All parts of the RSD are jointly trained. The main steps of the training are as follows: (1) First, the established dataset of the satellite components is divided into a training set and test set, with proportions of 80% and 20% (numbers of 1033 and 255), respectively; (2) the super parameters of the model are set; (3) the weights in the RSD are initialised; (4) the training samples and labels are fed into the model, and the loss function is calculated and back propagation is performed; (5) the model is trained until the value of the loss function remains stable, and the learning rate is adjusted to continue training for a period of time. Training is repeated until does not exhibit a significant decline.

The experimental parameters of the RSD model and Mask R-CNN are set as follows: The SGD optimiser is adopted in the optimisation method, the momentum is set as 0.9, the weight decay is set as 0.0001, and the nonmaximum suppression (NMS) threshold is set as 0.7. This paper sets the size of the anchor to , , , , and , and the ratio of the anchor is set as 1 : 1, 2 : 1, and 1 : 2 to better fit the ground truth of the target. Setting the anchor to have multiple sizes can help better detect the components of multiple sizes.

The initialisation of the model weight is performed in two phases: The first phase involves the initialisation of the ResNet-FPN and the prediction head, and the second phase involves the initialisation of the dense block. The first phase uses the pretrained model on the MS COCO dataset for the weight initialisation, and the second part performs the uniform distribution initialisation with a lower and upper boundary of -0.05 and 0.05, respectively. As shown in Figure 9, the initial learning rate is 0.001, and is approximately 0.15 after 40 K iterations. The learning rate is adjusted to 0.001/10, and the number of iterations is 17 K. At this instant, is approximately 0.14, remains nearly constant, and the training is stopped. The completed training requires approximately 13 h, and the optimised R-CNN based satellite component detection model is obtained.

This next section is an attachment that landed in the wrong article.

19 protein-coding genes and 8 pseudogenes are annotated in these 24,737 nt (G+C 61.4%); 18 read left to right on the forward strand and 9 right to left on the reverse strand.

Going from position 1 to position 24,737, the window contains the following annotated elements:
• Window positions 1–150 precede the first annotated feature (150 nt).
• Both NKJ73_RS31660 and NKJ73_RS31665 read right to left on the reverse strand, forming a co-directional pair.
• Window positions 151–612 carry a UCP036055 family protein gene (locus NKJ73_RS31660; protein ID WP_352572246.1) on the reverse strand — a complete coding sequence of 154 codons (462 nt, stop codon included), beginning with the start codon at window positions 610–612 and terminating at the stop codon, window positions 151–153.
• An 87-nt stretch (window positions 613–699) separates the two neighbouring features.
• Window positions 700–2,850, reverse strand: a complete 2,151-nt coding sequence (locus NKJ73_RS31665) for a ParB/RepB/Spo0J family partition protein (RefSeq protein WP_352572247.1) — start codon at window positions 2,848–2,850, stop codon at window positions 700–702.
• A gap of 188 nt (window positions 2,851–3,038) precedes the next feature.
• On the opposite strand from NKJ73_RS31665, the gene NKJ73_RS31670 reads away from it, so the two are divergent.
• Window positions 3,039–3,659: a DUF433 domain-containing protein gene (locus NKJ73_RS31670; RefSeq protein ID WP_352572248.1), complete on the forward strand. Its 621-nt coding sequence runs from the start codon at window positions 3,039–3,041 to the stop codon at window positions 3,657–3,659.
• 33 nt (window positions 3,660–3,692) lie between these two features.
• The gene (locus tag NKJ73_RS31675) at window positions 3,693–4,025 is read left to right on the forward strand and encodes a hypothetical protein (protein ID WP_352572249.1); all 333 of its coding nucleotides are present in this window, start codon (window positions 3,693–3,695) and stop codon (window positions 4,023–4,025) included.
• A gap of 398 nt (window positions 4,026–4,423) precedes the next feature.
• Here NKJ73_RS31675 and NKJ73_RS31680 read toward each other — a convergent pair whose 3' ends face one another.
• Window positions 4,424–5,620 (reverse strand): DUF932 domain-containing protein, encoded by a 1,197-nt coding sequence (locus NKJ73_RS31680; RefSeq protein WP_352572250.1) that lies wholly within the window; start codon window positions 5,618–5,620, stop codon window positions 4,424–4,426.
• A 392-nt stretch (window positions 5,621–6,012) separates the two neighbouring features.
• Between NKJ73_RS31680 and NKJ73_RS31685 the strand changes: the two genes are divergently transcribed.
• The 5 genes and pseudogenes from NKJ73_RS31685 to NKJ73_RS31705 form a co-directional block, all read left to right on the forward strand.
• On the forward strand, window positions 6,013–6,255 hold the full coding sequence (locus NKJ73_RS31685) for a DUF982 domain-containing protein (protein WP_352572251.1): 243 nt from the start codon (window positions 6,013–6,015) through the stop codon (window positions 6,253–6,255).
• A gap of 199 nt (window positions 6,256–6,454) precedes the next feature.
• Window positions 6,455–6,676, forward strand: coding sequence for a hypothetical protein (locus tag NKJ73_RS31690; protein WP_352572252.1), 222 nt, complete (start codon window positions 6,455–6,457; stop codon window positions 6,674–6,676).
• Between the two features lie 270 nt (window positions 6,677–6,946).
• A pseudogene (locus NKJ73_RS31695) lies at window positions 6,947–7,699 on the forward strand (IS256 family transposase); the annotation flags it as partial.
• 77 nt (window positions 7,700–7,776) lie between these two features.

3. Experimental Results and Discussion

All the experiments (training and testing of the model) in this paper were conducted on the same server under the deep learning development framework of TensorFlow and Keras, with the PC configuration as follows: Inter Xeon e5-2620 v4 2.10 GHz 32 CPU and RTX 2020Ti GPU.

3.1. Evaluation Index

In this paper, the precision, recall, and F1 score were used to evaluate the model performance. Precision describes the ability of a classification model to return only relevant objects. The recall describes the ability of a classification model to identify all the relevant targets. The score is the harmonic average of the precision and recall rate, and a higher value corresponds to a better detection performance of the model.

The precision is calculated using formula (5): where TP represents the number of samples that are positive and tested positive in the test set, while FP represents the number of samples that are negative but tested positive.

The recall is calculated using formula (6): where FN represents the number of samples that are positive but tested negative.

The score is calculated using formula (7): where and denote the precision and recall, respectively.

3.2. Test and Results

The RSD and the original Mask R-CNN model were used to detect 255 test samples (20% of the dataset). The number of components in the test set is shown in Table 2.

The confusion matrix of the detection results obtained using the proposed method is shown in Table 3.